The Detroit Tigers said Wednesday that they dismissed the pitching coach Chris Bosio for "insensitive comments" against another team member from "Zero Tolerance". It was a big misunderstanding, according to Bosio, who claimed on Thursday that he was using a term that was interpreted as racist by a black clubhouse attendant but was actually meant to be a white player.
"I'm absolutely broken," said Bosio Bob Nightengale of USA Today. "I still can not believe it's happening, I'm shocked."
The 55-year-old ex-coach who was in his first season in Detroit after being praised for his work with the 2012-2017 season Employees of the Cubs had said that the attendant heard about it he said "monkey" and took offense. Bosio, however, claimed that he was referring to Daniel Stumpf, a tiger player he said was called the "spider monkey".
"Someone in our coaching room asked me [on Monday] about stump," said Bosio Nightengale. "And I said, 'Oh, you mean' spider monkey '. That's his nickname. He's a skinny little white kid who makes all those funny faces when he trains.
"The child [clubhouse attendant] thought we were talking about him, he got mad, he assumed we were talking about him, I said, no, no, no, we're talking about Stump."
"And that's it's. "I swear by the tombs of my mother and father, there was nothing else."
There was more for the tigers, who said they also provided legal assistance in interviewing persons involved in the incident before the general manager of the team, Al, Avila included, decided to end the contract of Bosio. "We know what we did and why we did it, and we'll see where it goes from there," Avila Nightengale said.
"The measures we took were appropriate," he added. "There were things involved."
When Stumpf was asked for the nickname on Thursday, he said he was unaware of it. "The Spider Monkey is not a nickname I've mentioned or am familiar with," said the 27-year-old bowler, who is currently in violation of the Tiger's Class AAA affiliate, the Detroit Free Press.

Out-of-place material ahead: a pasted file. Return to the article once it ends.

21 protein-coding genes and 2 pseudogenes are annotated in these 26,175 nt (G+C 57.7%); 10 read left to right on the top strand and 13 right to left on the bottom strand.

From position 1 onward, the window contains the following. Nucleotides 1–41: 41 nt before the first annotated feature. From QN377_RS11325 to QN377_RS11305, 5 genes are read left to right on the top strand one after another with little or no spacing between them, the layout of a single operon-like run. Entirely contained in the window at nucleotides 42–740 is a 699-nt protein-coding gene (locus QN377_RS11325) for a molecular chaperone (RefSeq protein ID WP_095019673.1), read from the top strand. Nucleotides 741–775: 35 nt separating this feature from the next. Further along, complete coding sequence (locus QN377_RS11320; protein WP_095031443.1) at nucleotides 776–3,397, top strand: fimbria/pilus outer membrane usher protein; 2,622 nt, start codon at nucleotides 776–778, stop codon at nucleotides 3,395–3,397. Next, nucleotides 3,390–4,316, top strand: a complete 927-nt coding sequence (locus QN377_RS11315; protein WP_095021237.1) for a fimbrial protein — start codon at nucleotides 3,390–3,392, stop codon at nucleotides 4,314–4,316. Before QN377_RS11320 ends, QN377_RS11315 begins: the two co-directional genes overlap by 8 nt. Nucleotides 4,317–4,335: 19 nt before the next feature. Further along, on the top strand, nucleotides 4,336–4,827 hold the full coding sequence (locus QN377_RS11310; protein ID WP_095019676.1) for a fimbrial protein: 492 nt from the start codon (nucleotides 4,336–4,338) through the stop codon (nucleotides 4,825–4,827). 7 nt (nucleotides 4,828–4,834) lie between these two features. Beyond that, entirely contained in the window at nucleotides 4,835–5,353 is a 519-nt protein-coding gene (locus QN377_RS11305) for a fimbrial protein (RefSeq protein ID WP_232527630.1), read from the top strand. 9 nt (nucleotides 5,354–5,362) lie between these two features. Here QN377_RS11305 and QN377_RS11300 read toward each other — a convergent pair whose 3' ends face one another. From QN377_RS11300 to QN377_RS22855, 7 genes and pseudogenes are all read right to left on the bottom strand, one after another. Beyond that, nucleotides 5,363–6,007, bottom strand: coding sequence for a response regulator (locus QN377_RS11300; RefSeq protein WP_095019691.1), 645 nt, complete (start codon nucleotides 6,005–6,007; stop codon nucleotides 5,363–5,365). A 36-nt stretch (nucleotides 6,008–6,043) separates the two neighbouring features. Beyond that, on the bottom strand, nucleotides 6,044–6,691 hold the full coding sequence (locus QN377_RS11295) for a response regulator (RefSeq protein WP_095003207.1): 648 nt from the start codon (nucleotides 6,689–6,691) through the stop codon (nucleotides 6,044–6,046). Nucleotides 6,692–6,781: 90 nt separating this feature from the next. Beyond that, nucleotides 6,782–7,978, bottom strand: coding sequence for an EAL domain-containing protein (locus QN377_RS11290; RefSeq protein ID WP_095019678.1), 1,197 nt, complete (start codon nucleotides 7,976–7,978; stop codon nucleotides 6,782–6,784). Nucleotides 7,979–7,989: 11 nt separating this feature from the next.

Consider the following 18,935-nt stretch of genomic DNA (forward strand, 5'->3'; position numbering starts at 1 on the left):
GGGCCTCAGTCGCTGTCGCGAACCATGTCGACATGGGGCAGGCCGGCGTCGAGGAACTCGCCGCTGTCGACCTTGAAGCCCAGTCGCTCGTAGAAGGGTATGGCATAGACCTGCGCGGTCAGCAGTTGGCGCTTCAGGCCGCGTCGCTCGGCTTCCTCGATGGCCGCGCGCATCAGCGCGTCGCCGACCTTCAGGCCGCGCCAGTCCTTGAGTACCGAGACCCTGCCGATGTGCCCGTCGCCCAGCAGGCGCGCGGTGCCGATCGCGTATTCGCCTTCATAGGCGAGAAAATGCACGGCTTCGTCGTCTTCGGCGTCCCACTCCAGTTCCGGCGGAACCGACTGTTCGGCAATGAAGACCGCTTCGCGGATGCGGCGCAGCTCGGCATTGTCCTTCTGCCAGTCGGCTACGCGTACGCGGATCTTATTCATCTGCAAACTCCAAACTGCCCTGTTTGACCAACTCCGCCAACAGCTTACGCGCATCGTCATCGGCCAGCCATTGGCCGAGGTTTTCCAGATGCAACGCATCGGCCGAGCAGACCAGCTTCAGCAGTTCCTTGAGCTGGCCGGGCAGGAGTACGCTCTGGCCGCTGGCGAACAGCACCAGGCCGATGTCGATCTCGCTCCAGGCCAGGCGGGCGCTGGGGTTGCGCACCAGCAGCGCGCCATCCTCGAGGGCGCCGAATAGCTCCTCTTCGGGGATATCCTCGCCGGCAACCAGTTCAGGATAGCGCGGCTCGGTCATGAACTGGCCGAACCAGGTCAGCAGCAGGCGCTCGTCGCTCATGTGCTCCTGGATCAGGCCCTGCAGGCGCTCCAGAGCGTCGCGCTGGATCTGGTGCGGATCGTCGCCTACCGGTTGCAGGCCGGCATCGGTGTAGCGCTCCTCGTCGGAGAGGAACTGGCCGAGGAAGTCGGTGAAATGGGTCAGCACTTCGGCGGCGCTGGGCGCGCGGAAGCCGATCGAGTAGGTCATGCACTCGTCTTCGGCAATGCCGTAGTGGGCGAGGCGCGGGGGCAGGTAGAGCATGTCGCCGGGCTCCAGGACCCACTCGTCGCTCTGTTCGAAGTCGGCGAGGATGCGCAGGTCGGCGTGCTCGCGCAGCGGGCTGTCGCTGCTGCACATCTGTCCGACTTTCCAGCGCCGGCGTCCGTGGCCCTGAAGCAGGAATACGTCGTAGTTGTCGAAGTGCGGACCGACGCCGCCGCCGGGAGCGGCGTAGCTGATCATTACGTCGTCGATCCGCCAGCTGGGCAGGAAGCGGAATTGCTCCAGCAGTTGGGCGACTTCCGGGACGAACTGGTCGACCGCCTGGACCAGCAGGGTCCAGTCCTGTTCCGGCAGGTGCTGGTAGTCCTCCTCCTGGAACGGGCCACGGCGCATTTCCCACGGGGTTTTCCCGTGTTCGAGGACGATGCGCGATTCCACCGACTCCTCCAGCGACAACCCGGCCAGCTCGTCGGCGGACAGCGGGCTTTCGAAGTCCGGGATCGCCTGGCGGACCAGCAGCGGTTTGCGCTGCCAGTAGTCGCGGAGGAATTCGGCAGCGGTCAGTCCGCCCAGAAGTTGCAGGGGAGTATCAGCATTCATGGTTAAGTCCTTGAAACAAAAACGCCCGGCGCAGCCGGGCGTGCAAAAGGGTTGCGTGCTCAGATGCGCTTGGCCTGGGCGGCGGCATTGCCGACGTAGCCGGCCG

When MLB allowed players to use nicknames on the backs of their jerseys during a designated Players Weekend last August, Stumpf went with "Donald". According to MLB.com, this nickname was given to him by minor league teammates who heard his surname like "Trump."
The Free Press reported Thursday that "several players and coaches" that Stumpf had been in Detroit during his two seasons said they never directly called him "Spider Monkey". Tony Paul of the Detroit News said on Twitter: "If Bosio's story * is true, he would have three or four co-coaches to support him and he would still have his job, but no."  With the announcement of the dismissal of Bosio, the tigers did not want to specify what exactly he said. The team made no further official comment on Thursday after Bosio revealed that it was "ape," but said he had pleaded his case with Avila and other team officials, insisting that he had "not crossed the line." ,  "I had somehow been protected, because that is hellishly damaging to me," said the former pitcher, who threw a no-hitter for the Mariners in 1993 and Nightengale said he wanted to continue his coaching career. He said, "Everyone knows I'm not," Bosio said, using "no obscenity" or "vulgarity" and not saying the "N word" or "racist."
"This kid and I had a great relationship," Bosio said of the companion. "This boy made jokes about me all spring, and I told him, 'Now you're offended because you heard the word' monkey 'or' spider monkey ' and it's not even focused on you.
"Every day, we joke about our coach. All sorts of things are said in a baseball clubhouse. And so that happens to me? I do not know what else to say, but I know that I do not deserve it.
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